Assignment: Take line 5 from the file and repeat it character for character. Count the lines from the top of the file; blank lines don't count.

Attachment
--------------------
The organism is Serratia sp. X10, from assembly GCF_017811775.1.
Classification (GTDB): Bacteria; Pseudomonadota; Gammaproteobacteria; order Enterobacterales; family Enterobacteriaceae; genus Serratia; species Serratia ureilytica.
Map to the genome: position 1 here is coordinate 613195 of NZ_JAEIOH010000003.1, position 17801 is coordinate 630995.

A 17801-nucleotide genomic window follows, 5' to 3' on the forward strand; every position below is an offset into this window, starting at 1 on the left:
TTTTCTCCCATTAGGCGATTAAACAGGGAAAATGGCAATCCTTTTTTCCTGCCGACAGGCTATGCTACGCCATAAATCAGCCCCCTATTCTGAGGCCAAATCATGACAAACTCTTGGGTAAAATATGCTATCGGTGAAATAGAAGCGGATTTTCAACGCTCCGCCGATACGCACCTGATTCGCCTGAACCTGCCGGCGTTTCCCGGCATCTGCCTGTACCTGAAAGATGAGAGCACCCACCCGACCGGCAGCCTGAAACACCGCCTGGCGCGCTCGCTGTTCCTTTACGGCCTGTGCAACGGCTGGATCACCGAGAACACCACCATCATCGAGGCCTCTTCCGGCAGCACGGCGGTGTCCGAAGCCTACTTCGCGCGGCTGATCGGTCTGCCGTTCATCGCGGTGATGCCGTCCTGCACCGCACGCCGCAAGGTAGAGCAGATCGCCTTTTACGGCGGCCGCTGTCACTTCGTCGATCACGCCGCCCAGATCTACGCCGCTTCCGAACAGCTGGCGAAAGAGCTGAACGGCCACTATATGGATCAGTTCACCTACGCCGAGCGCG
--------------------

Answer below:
TTTTCTCCCATTAGGCGATTAAACAGGGAAAATGGCAATCCTTTTTTCCTGCCGACAGGCTATGCTACGCCATAAATCAGCCCCCTATTCTGAGGCCAAATCATGACAAACTCTTGGGTAAAATATGCTATCGGTGAAATAGAAGCGGATTTTCAACGCTCCGCCGATACGCACCTGATTCGCCTGAACCTGCCGGCGTTTCCCGGCATCTGCCTGTACCTGAAAGATGAGAGCACCCACCCGACCGGCAGCCTGAAACACCGCCTGGCGCGCTCGCTGTTCCTTTACGGCCTGTGCAACGGCTGGATCACCGAGAACACCACCATCATCGAGGCCTCTTCCGGCAGCACGGCGGTGTCCGAAGCCTACTTCGCGCGGCTGATCGGTCTGCCGTTCATCGCGGTGATGCCGTCCTGCACCGCACGCCGCAAGGTAGAGCAGATCGCCTTTTACGGCGGCCGCTGTCACTTCGTCGATCACGCCGCCCAGATCTACGCCGCTTCCGAACAGCTGGCGAAAGAGCTGAACGGCCACTATATGGATCAGTTCACCTACGCCGAGCGCG